South Boston News & Record
and Mecklenburg Sun
07/27/16 - 7:26 am
07/27/16 - 7:22 am
Displaced residents start to get back on their feet, but future hazy for apartments
07/27/16 - 7:20 am
07/28/16 - 6:58 am
‘Do the best we can with the kid’s we got’ - coach Kenneth Day
- More A&E
Coal ash release fact sheet
SoVaNow.com / February 06, 2014(The following message has been posted to the Virginia Department of Health website at http://www.vdh.state.va.us and was provided Thursday to media outlets in the region – Ed.)
Revised February 6, 2014
The Virginia Department of Health (VDH) is working with Duke Energy, federal, state and local government agencies to protect the health of residents in Pittsylvania, Halifax and Mecklenburg counties. The information below informs people about the recent coal ash spill in Eden, N.C., and provides up-to- date information on VDH’s role in responding to the event.
The City of Danville water treatment plant operators noticed an increase in turbidity (measure of water cloudiness) in raw (untreated) water from the Dan River on Sunday, February 2, 2014. Treatment plant operators later learned that a coal ash discharge had occurred from a coal fired power plant in the Eden, N.C. area located approximately 15 to 20 miles upstream. A press release from Duke Energy, the company that operates the coal plant, was released on February 4, 2014 https://www.duke- energy.com/power-plants/coal-fired/dan-river-response.asp. Additional information is available from the N.C. Department of Environment and Natural Resources: http://portal.ncdenr.org/web/guest/dan-river- spill.
What is being done to address this event?
The City has been able to treat the water primarily through filtration. Raw and finished water samples are being collected and analyzed several times a day, and initial results indicate that the treated water is safe to drink. The majority of the color resulting from the coal ash has passed, but there is still enough present to tint the river gray.
What is coal ash?
Coal ash is made of minerals, just like those in soil and rocks. It is a gray, powdery material that is leftover after coal is burned. Coal fly ash is collected with air pollution control equipment at power plants and is often kept wet (in holding ponds) to prevent it from getting into the air.
Is exposure to coal ash likely to cause harm?
In general, coal ash may contain the following metals: aluminum, antimony, arsenic, barium, beryllium, cadmium, chromium, cobalt, copper, iron, lead, lithium, magnesium, manganese, mercury, molybdenum, nickel, selenium, silver, strontium, thallium, tin, titanium, vanadium, and zinc. Exposure to coal ash can occur through contact with the skin, accidental ingestion, and inhalation. Short-term exposure to coal ash is unlikely to have any adverse health effects. In addition, we do not expect any long-term exposure to result from this spill. VDH is working with federal, state, and local agencies to evaluate available sampling data and keep residents informed.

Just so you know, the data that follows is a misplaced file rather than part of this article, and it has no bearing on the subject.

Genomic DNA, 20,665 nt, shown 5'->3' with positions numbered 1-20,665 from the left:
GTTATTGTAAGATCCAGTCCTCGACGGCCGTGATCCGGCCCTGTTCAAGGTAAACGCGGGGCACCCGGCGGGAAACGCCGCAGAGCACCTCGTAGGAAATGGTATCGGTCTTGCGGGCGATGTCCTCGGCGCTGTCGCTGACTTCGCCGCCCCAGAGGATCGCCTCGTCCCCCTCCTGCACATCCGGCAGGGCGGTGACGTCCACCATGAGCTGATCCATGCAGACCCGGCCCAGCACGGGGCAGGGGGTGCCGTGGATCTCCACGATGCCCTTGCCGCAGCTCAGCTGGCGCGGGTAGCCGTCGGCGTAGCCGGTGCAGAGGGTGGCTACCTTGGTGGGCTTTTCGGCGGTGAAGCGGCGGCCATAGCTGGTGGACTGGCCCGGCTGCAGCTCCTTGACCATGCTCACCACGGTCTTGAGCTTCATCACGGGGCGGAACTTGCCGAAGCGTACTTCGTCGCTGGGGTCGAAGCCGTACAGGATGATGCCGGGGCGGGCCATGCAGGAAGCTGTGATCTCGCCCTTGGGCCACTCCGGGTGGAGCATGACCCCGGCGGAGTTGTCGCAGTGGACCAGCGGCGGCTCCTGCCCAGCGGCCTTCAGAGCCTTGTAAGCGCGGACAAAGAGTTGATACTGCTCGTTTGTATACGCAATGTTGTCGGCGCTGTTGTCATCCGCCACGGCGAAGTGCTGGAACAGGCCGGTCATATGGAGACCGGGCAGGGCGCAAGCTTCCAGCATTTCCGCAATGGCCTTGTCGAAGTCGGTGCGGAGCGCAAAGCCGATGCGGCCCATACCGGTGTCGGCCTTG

Is my drinking water safe?
At this time, water results indicate that Danville’s drinking water meets drinking water standards. If you have a private well and live in Virginia, please consult with Southside Health District at (434) 799-5190. If you live in North Carolina and are concerned about your drinking water, please contact the Public Information Officer for N.C. Department of Water Resources at (919) 707-9014.
Is the Dan River safe to use for recreation?
VDH has not yet evaluated river water data for recreational safety. Until our evaluation is complete, VDH recommends exercising caution when using the Dan River for recreational purposes (boating, fishing, and kayaking). Direct contact with coal ash may cause skin irritation. Avoid contact with submerged or floating ash and if ash is contacted, wash off with soap and water.
Is it safe to eat fish from the Dan River?
VDH has an existing fish consumption advisory in place for the Dan River due to PCBs and mercury from historical activities not related to the recent coal ash spill. Do not eat flathead catfish greater than 32 inches, and do not consume more than two fish meals per month for several other fish species. Additional information on fish consumption advisories is available at: http://www.vdh.virginia.gov/Epidemiology/dee/PublicHealthToxicology/Advisories/
What is VDH doing to protect my health?
Several VDH offices, including the Office of Drinking Water and the Office of Epidemiology, will continue to work together to assess sampling results and determine if there are any risks to Virginia residents.
Who do I contact with questions?
Contact VDH’s Danville Field Office for the Office of Drinking Water at (434) 836-8416 with drinking water concerns. You may also contact VDH’s Division of Environmental Epidemiology at (804) 864- 8111 with questions about coal ash or health effects. If you still have concerns about your health after speaking with VDH, tell your health care provider and provide them with this fact sheet to make sure they have up-to-date information regarding the spill.
News & Record